Skittles
Source: Skittles

Is the U.S. Banning Skittles? Tasting the Rainbow May Come at a Cost

Bianca Piazza - Author
By

Jul. 18 2022, Published 1:51 p.m. ET

In the nuanced world of candy, there are the chocolate lovers and the fruity, chewy candy lovers. If you're on the latter side (aka the wrong side), there's a good chance you've enjoyed many o' handfuls of Skittles, tasting the rainbow in the process. Boasting OG flavors like strawberry, orange, lemon, green apple, and grape, and tropical flavors like banana berry, mango tangelo, and pineapple passionfruit, Skittles are deliciously sweet ... and possibly toxic.

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Wait, what? Yeah, for the time being, you might want to swap out your Skittles for some M&Ms, because the Mars Corporation is currently being sued — big time. No matter how deliciously weird (and nonsensical) its advertising may be, or how addictive its sour edition candies are, there's no excuse for Skittles putting "unsafe levels of a potentially harmful food additive" in those familiar saccharine beads. So, does this means Skittles will be banned in the U.S.?

Skittles
Source: Twitter/@Skittles
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What toxin has been found in Skittles?

A class action lawsuit against the Mars Corporation is underway for Skittles including high levels of titanium dioxide (TiO2), a chemical often used in foods, paints, and makeup, as reported by Forbes. Though it's been used since the '40s, TiO2 has been relied on more and more over the course of the last few decades.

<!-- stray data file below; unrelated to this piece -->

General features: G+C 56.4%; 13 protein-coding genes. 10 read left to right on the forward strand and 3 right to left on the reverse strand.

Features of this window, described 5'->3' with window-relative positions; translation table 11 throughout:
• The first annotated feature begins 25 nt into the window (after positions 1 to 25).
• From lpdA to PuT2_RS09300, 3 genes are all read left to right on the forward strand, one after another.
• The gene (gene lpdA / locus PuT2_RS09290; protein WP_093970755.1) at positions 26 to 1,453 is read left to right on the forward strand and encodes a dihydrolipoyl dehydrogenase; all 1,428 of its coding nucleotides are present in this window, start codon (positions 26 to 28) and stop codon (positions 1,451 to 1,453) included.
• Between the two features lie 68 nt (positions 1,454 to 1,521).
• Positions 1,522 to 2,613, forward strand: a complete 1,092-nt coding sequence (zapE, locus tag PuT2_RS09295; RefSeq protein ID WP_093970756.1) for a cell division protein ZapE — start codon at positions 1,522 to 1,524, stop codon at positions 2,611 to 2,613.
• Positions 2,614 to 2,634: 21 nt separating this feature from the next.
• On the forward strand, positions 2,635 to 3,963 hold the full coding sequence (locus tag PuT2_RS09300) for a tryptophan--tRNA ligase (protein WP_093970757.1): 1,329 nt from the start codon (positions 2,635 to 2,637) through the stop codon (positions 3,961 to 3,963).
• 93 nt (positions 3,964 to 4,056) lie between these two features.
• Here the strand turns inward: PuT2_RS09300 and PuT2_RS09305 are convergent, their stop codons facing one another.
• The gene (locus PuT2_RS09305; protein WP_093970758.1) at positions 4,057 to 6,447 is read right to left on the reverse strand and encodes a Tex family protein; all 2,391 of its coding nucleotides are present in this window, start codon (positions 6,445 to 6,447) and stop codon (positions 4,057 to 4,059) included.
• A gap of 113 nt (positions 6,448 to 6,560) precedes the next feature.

The powdery stuff "is typically used as a bleaching agent, a shining agent, and an agent to prevent caking and clumping in products including candies and make-up," Forbes wrote.

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More specifically, it's consumer Jenile Thames who filed the lawsuit in Oakland, California, on July 14, 2022, claiming that Skittles “are unfit for human consumption" due to their “heightened levels” of titanium dioxide, as reported by NBC News. The lawsuit says that Mars was “committed to phasing out” the TiO2 in its candy back in February 2016; but have they taken steps to do that? Well, apparently not.

The European Food Safety Authority (EFSA) published a review regarding the safety of titanium dioxide as a food additive in May 2021, focusing on details like "particle size, amount consumed, and potential effects on the human body including reproduction, organ toxicity, DNA synthesis, neurotoxicity, immune modulation, inflammation, and carcinogenicity." Though direct answers weren't unveiled, the unanswered questions were alarming enough for Europe to officially ban titanium dioxide as a food additive in February 2022.

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Will Skittles be banned in the U.S.?

Not to get all sciency on you, but considering TiO2 is a nanoparticle, it's small enough to pass through channels between the blood and the brain in humans by way of ingestion (in the context of food) — which is, like, bad when we're talking about a potentially toxic substance.

The lawsuit also states that Mars has failed “to inform consumers of the implications of consuming the toxin."

“While we do not comment on pending litigation, our use of titanium dioxide complies with FDA regulations,” a Mars spokesperson told Today.

Considering this lawsuit is very fresh, Skittles are not currently banned in the U.S., and it's not yet clear if they will be. For now, we suggest that you cool it with the Skittles until the results of the lawsuit become known; there are plenty of other candies in the sea.

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